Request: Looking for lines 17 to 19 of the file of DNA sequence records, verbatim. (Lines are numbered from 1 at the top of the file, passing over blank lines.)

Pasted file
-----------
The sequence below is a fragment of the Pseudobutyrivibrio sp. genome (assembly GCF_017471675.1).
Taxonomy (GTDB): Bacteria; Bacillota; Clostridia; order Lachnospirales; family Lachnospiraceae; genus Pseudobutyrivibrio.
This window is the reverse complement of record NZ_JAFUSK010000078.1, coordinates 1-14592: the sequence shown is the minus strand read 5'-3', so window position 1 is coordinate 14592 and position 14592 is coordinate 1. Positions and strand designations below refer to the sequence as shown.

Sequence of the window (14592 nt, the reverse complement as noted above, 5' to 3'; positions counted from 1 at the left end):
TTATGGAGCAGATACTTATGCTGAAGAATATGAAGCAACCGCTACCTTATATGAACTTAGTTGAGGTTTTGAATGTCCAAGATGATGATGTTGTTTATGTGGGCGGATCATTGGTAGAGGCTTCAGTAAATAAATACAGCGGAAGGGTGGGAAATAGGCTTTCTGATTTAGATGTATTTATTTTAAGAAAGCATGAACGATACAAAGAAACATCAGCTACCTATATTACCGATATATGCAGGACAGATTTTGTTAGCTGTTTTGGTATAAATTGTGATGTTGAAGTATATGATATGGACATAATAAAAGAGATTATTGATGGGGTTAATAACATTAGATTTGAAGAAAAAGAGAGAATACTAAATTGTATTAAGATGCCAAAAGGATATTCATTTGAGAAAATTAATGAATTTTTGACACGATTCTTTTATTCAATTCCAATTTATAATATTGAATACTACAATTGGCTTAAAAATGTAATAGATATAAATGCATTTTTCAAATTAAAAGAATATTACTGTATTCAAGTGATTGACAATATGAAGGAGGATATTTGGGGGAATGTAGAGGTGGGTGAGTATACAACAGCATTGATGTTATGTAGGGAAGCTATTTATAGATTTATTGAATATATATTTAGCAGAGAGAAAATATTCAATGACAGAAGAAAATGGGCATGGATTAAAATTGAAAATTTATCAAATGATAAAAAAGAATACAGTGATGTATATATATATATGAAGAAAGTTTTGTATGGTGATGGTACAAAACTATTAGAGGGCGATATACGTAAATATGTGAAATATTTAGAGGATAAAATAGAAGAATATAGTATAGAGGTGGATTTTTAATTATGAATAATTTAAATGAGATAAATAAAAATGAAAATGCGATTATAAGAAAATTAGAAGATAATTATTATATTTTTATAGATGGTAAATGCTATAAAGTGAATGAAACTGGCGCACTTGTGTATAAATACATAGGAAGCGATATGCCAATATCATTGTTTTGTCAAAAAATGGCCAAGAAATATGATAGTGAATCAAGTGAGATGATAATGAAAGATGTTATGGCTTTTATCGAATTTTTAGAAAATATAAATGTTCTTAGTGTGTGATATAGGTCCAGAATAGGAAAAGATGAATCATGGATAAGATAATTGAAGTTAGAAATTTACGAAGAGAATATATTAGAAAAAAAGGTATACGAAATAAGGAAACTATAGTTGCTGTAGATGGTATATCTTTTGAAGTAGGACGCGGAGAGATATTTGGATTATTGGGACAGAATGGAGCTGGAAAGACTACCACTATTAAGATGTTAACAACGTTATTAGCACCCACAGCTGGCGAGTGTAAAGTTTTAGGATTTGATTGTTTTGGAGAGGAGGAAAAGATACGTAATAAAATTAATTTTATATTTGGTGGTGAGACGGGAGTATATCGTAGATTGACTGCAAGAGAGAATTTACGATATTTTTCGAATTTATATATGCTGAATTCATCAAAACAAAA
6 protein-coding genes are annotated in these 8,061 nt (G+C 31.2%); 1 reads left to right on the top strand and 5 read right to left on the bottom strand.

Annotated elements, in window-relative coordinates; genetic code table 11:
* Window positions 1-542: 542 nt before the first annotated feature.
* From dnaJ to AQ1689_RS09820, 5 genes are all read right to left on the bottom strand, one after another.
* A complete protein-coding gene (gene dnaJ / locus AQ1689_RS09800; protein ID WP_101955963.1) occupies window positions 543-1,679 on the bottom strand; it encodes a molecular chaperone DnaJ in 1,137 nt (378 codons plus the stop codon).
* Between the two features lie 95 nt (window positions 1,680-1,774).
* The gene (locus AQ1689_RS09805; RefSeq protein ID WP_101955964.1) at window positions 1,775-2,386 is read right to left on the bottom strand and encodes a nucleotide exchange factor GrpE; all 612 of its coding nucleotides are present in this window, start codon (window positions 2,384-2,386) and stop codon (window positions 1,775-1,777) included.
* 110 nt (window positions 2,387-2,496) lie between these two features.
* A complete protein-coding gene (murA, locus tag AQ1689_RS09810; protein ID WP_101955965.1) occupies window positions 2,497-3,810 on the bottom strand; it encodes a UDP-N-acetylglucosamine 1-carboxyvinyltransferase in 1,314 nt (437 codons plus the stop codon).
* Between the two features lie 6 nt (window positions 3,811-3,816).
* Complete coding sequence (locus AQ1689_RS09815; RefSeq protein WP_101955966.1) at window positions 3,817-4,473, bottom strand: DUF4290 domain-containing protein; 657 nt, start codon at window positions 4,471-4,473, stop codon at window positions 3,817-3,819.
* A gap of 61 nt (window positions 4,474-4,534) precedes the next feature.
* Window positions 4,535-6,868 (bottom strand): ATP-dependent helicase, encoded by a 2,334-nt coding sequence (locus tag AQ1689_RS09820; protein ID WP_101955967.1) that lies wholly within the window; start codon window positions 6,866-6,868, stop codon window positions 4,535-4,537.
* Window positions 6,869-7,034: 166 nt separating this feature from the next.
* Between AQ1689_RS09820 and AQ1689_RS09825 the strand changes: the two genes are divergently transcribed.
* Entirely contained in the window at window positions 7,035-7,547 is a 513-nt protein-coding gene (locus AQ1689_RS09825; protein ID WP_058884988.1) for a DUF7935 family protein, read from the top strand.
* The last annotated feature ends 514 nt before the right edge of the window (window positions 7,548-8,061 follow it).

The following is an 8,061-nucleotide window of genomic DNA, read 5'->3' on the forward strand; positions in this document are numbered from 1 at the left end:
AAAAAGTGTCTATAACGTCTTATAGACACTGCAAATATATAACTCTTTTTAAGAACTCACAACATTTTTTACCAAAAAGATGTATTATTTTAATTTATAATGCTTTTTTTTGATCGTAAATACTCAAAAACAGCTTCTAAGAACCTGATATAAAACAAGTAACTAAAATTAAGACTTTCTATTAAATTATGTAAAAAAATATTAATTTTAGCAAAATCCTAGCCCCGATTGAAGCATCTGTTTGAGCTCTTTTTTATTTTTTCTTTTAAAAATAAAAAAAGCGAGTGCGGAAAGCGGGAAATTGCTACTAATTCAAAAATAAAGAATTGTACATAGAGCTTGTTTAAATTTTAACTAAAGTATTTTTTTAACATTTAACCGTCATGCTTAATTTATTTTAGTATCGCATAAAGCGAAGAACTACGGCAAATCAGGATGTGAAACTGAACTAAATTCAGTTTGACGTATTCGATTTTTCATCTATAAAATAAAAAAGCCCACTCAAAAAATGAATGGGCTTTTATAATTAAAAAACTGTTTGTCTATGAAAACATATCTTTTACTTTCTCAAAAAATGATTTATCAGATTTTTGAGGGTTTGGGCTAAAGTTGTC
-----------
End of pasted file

* A gap of 61 nt (window positions 4,474-4,534) precedes the next feature.
* Window positions 4,535-6,868 (bottom strand): ATP-dependent helicase, encoded by a 2,334-nt coding sequence (locus tag AQ1689_RS09820; protein ID WP_101955967.1) that lies wholly within the window; start codon window positions 6,866-6,868, stop codon window positions 4,535-4,537.
* Window positions 6,869-7,034: 166 nt separating this feature from the next.